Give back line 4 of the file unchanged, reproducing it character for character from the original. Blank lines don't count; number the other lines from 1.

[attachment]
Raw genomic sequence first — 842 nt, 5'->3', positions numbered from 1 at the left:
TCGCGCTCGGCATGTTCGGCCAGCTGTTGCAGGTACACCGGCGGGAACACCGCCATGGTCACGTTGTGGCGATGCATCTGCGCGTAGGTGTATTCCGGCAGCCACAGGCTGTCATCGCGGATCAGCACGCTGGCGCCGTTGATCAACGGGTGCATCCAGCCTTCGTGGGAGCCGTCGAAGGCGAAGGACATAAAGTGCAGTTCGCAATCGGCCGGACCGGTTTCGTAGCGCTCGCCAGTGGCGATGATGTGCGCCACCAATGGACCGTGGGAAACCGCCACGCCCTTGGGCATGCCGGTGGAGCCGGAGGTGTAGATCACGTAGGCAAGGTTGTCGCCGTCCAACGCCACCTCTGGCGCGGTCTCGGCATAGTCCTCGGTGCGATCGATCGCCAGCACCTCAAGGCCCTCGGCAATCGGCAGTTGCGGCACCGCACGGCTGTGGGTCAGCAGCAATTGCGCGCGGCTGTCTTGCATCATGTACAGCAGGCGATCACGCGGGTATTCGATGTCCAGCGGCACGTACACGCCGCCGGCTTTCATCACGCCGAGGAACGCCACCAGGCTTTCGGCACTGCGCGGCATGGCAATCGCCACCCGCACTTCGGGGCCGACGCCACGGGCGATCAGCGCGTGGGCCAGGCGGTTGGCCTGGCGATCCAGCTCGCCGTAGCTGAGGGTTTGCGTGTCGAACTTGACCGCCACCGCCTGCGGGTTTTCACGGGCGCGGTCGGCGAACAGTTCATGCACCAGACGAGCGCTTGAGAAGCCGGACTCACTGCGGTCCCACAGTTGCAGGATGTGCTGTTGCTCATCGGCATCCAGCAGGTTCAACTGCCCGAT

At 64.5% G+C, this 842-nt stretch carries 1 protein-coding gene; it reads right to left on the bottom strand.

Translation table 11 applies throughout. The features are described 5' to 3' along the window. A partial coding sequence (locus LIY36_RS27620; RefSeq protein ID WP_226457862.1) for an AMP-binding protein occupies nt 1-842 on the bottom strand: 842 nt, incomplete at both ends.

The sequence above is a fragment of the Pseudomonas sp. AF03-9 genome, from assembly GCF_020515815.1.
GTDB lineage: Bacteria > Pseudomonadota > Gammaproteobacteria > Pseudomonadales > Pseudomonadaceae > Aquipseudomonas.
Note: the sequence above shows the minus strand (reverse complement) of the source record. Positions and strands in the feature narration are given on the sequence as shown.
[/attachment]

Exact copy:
Translation table 11 applies throughout. The features are described 5' to 3' along the window. A partial coding sequence (locus LIY36_RS27620; RefSeq protein ID WP_226457862.1) for an AMP-binding protein occupies nt 1-842 on the bottom strand: 842 nt, incomplete at both ends.